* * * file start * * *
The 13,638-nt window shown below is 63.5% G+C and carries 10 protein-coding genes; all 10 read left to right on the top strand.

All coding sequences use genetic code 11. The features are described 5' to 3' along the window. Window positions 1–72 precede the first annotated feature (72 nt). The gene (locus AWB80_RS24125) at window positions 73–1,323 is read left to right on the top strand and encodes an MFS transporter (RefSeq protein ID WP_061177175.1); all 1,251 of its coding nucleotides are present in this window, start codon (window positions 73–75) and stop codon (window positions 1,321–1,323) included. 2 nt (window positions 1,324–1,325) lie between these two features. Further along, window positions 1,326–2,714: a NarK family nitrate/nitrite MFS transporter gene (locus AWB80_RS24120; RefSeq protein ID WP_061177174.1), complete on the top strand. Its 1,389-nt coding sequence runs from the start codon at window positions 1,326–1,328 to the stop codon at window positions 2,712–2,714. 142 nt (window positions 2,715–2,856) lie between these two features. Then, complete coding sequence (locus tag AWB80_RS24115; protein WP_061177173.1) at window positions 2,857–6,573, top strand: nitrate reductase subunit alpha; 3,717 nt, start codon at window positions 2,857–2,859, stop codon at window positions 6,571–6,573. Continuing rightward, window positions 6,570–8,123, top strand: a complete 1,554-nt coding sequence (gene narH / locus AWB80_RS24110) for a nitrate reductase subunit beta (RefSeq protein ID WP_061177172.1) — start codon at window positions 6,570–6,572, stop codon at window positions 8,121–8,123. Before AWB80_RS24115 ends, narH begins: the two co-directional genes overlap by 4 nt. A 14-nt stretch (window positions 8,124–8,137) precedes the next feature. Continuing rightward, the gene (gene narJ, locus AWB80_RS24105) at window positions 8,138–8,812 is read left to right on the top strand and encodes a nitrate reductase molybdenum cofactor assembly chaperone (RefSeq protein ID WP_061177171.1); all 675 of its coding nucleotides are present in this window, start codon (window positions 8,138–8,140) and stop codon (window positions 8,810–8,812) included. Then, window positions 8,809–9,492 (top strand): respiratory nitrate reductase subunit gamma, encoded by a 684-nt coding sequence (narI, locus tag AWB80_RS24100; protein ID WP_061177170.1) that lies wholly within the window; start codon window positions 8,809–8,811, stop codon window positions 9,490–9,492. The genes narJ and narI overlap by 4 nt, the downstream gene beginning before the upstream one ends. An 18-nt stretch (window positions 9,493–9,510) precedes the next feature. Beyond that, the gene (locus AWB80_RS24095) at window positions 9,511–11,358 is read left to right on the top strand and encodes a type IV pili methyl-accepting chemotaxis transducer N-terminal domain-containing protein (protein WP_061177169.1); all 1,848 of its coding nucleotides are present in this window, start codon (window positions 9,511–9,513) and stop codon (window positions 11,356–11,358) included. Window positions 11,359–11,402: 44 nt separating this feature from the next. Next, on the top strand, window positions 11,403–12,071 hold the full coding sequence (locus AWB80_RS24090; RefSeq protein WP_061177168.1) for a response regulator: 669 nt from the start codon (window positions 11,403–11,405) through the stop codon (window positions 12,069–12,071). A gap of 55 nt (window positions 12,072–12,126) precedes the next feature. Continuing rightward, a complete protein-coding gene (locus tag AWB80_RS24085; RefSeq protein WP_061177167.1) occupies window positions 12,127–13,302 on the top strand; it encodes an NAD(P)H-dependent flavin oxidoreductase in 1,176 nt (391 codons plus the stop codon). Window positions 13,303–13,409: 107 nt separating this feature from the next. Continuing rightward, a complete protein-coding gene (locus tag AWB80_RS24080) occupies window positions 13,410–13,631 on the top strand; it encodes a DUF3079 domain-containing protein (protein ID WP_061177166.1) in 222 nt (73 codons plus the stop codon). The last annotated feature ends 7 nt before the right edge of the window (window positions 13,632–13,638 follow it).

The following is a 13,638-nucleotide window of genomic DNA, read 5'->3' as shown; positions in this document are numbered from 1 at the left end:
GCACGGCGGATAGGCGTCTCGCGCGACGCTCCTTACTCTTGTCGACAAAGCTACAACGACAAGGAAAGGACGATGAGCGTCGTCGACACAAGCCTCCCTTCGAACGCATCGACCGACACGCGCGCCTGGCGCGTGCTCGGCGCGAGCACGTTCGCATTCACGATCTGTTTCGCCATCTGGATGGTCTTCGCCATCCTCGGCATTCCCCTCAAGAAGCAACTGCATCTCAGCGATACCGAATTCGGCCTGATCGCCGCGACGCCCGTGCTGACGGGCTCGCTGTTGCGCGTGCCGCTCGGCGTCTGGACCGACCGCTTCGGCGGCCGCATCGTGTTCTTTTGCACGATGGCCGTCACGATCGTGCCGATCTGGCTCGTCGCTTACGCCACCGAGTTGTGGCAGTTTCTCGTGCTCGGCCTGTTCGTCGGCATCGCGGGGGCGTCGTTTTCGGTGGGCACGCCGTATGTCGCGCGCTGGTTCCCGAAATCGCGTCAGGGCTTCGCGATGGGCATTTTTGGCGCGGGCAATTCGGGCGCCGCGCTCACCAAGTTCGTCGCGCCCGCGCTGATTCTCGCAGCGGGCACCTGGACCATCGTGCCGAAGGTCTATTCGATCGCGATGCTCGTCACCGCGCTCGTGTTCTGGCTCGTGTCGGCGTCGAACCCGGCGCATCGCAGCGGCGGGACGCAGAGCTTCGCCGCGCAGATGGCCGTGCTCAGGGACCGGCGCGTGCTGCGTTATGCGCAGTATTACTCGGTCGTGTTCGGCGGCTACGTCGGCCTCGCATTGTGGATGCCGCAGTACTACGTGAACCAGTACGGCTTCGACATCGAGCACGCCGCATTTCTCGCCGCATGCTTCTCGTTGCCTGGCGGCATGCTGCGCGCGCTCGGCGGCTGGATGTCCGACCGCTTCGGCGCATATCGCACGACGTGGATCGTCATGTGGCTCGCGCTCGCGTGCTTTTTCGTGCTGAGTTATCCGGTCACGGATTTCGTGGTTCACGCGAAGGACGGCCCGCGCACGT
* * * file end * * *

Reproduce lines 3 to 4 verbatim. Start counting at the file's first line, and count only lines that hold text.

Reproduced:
The following is a 13,638-nucleotide window of genomic DNA, read 5'->3' as shown; positions in this document are numbered from 1 at the left end:
GCACGGCGGATAGGCGTCTCGCGCGACGCTCCTTACTCTTGTCGACAAAGCTACAACGACAAGGAAAGGACGATGAGCGTCGTCGACACAAGCCTCCCTTCGAACGCATCGACCGACACGCGCGCCTGGCGCGTGCTCGGCGCGAGCACGTTCGCATTCACGATCTGTTTCGCCATCTGGATGGTCTTCGCCATCCTCGGCATTCCCCTCAAGAAGCAACTGCATCTCAGCGATACCGAATTCGGCCTGATCGCCGCGACGCCCGTGCTGACGGGCTCGCTGTTGCGCGTGCCGCTCGGCGTCTGGACCGACCGCTTCGGCGGCCGCATCGTGTTCTTTTGCACGATGGCCGTCACGATCGTGCCGATCTGGCTCGTCGCTTACGCCACCGAGTTGTGGCAGTTTCTCGTGCTCGGCCTGTTCGTCGGCATCGCGGGGGCGTCGTTTTCGGTGGGCACGCCGTATGTCGCGCGCTGGTTCCCGAAATCGCGTCAGGGCTTCGCGATGGGCATTTTTGGCGCGGGCAATTCGGGCGCCGCGCTCACCAAGTTCGTCGCGCCCGCGCTGATTCTCGCAGCGGGCACCTGGACCATCGTGCCGAAGGTCTATTCGATCGCGATGCTCGTCACCGCGCTCGTGTTCTGGCTCGTGTCGGCGTCGAACCCGGCGCATCGCAGCGGCGGGACGCAGAGCTTCGCCGCGCAGATGGCCGTGCTCAGGGACCGGCGCGTGCTGCGTTATGCGCAGTATTACTCGGTCGTGTTCGGCGGCTACGTCGGCCTCGCATTGTGGATGCCGCAGTACTACGTGAACCAGTACGGCTTCGACATCGAGCACGCCGCATTTCTCGCCGCATGCTTCTCGTTGCCTGGCGGCATGCTGCGCGCGCTCGGCGGCTGGATGTCCGACCGCTTCGGCGCATATCGCACGACGTGGATCGTCATGTGGCTCGCGCTCGCGTGCTTTTTCGTGCTGAGTTATCCGGTCACGGATTTCGTGGTTCACGCGAAGGACGGCCCGCGCACGT